Looking for laser eye surgery NHS, free of charge? The NHS unfortunately does not provide laser eye surgery for problems which can be solved with the use of glasses of contact lenses. The NHS only provides laser eye treatment for diabetic retinopathy and macular oedema and this is only because these conditions can result in blindness, therefore treatment is essential. If you do not qualify for laser eye treatment on the NHS then you will have to investigate using another provider, check laser eye surgery prices here for an idea of cost.
Laser eye surgery allows for people to forget about the hassle of carrying glasses around or changing their contact lenses and instead corrects the shape of the cornea permanently, therefore a person can see clearly without any further aid. However, glasses and contacts do help a person to see clearer , they solve many eye sight problems and because of this, the NHS views laser eye treatment as more of a cosmetic procedure, enabling people to forget about wearing glasses everywhere they go and to feel more confident in their appearance.
Laser eye surgery is predominantly used to treat short and long sightedness, but the NHS argue that glasses and contact lenses do this also, the conditions are not seen as light threatening to the person and so the NHS will not usually carry out laser eye surgery. However, there may be very few NHS clinics that will carry out laser eye surgery, but these will not usually be free of charge.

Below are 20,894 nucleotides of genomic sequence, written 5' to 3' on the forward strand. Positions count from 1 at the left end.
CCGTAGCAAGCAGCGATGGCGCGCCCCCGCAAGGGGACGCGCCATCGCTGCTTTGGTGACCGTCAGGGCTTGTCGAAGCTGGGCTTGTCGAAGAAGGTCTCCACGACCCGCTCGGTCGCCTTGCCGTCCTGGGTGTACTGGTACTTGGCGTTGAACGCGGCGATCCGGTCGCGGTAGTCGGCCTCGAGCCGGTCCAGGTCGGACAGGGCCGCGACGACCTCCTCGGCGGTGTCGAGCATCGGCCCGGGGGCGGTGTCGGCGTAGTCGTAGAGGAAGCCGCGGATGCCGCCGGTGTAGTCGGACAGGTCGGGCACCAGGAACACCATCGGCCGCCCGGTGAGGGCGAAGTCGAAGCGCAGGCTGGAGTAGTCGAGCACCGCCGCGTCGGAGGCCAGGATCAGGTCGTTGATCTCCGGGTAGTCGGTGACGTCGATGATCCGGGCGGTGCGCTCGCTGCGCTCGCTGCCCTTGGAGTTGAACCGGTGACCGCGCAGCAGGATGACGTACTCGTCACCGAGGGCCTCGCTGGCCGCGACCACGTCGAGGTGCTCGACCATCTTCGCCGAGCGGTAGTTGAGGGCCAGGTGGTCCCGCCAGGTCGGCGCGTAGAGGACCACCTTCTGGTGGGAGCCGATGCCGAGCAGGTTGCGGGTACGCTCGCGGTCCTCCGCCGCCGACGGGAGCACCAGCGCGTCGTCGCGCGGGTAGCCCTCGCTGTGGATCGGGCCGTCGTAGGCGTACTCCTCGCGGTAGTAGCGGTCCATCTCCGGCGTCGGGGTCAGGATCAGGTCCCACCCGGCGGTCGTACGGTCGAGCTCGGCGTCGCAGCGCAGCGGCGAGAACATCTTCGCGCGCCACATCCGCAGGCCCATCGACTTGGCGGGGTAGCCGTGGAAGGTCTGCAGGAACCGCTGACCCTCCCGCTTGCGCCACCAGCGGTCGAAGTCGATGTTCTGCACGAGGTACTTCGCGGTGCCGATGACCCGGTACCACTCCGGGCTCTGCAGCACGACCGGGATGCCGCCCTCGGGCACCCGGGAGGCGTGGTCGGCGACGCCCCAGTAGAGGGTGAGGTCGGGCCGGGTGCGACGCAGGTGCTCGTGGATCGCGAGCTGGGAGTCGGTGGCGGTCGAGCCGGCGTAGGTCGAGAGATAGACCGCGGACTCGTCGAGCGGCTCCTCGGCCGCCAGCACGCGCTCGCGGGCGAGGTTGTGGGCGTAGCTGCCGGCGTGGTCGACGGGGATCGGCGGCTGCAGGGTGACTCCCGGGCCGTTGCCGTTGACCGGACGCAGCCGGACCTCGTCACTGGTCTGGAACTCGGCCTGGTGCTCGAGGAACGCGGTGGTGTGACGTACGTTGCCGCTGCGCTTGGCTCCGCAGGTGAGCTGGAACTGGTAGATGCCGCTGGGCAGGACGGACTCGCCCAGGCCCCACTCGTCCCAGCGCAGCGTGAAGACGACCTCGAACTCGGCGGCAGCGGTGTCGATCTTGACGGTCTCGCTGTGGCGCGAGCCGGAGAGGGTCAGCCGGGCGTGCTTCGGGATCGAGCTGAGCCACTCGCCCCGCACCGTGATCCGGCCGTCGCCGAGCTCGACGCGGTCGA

Another reason laser eye corrective surgery is not be available on the NHS is due to the debate of how safe it is. Laser surgery is usually performed in private clinics to around 100,000 people each year in Britain alone with worldwide stories of how successful it has been for many people, including celebrities such as Bradd Pitt and Courtney Cox. However the National Institute for Clinical Excellence (NICE) has stated that the current evidence for the safety of laser eye treatment, such as the use of Lasik surgery, does not justify its use within the NHS.
NICE believes Lasik Eye surgery to only be an effective treatment for mild to moderate short sightedness, with studies showing on average 70% of people treated with laser eye surgery recover with 20/20 vision. However, this again can be treated with the use of glasses and therefore risking permanent damage to the eye through surgery could be detrimental.
There is also little evidence to how effective Laser Eye surgery can be for long sightedness and the long term safety of laser treatment is unknown and therefore the NHS cannot and will not carry out the procedure.
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